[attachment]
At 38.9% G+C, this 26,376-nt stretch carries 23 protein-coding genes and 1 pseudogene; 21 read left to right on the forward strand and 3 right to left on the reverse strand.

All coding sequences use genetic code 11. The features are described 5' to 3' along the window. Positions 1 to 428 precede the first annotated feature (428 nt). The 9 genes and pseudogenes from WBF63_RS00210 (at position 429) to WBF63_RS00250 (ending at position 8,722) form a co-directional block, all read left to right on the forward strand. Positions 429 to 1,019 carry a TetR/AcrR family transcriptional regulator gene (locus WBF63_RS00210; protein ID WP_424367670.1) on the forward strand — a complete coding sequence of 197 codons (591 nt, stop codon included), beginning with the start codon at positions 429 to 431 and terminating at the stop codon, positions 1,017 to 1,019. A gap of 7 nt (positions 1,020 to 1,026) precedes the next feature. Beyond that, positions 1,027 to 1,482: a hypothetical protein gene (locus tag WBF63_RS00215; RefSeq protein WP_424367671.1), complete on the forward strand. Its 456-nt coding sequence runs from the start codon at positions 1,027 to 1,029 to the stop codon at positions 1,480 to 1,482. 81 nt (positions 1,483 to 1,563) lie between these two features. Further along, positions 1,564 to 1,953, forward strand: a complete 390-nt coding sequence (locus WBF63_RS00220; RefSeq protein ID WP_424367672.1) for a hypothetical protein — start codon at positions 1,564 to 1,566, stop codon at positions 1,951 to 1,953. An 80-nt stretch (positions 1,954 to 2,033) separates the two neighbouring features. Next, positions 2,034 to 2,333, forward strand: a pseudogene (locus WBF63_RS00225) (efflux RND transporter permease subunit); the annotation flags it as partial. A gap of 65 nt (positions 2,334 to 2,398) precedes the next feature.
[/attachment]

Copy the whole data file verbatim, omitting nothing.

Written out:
At 38.9% G+C, this 26,376-nt stretch carries 23 protein-coding genes and 1 pseudogene; 21 read left to right on the forward strand and 3 right to left on the reverse strand.

All coding sequences use genetic code 11. The features are described 5' to 3' along the window. Positions 1 to 428 precede the first annotated feature (428 nt). The 9 genes and pseudogenes from WBF63_RS00210 (at position 429) to WBF63_RS00250 (ending at position 8,722) form a co-directional block, all read left to right on the forward strand. Positions 429 to 1,019 carry a TetR/AcrR family transcriptional regulator gene (locus WBF63_RS00210; protein ID WP_424367670.1) on the forward strand — a complete coding sequence of 197 codons (591 nt, stop codon included), beginning with the start codon at positions 429 to 431 and terminating at the stop codon, positions 1,017 to 1,019. A gap of 7 nt (positions 1,020 to 1,026) precedes the next feature. Beyond that, positions 1,027 to 1,482: a hypothetical protein gene (locus tag WBF63_RS00215; RefSeq protein WP_424367671.1), complete on the forward strand. Its 456-nt coding sequence runs from the start codon at positions 1,027 to 1,029 to the stop codon at positions 1,480 to 1,482. 81 nt (positions 1,483 to 1,563) lie between these two features. Further along, positions 1,564 to 1,953, forward strand: a complete 390-nt coding sequence (locus WBF63_RS00220; RefSeq protein ID WP_424367672.1) for a hypothetical protein — start codon at positions 1,564 to 1,566, stop codon at positions 1,951 to 1,953. An 80-nt stretch (positions 1,954 to 2,033) separates the two neighbouring features. Next, positions 2,034 to 2,333, forward strand: a pseudogene (locus WBF63_RS00225) (efflux RND transporter permease subunit); the annotation flags it as partial. A gap of 65 nt (positions 2,334 to 2,398) precedes the next feature.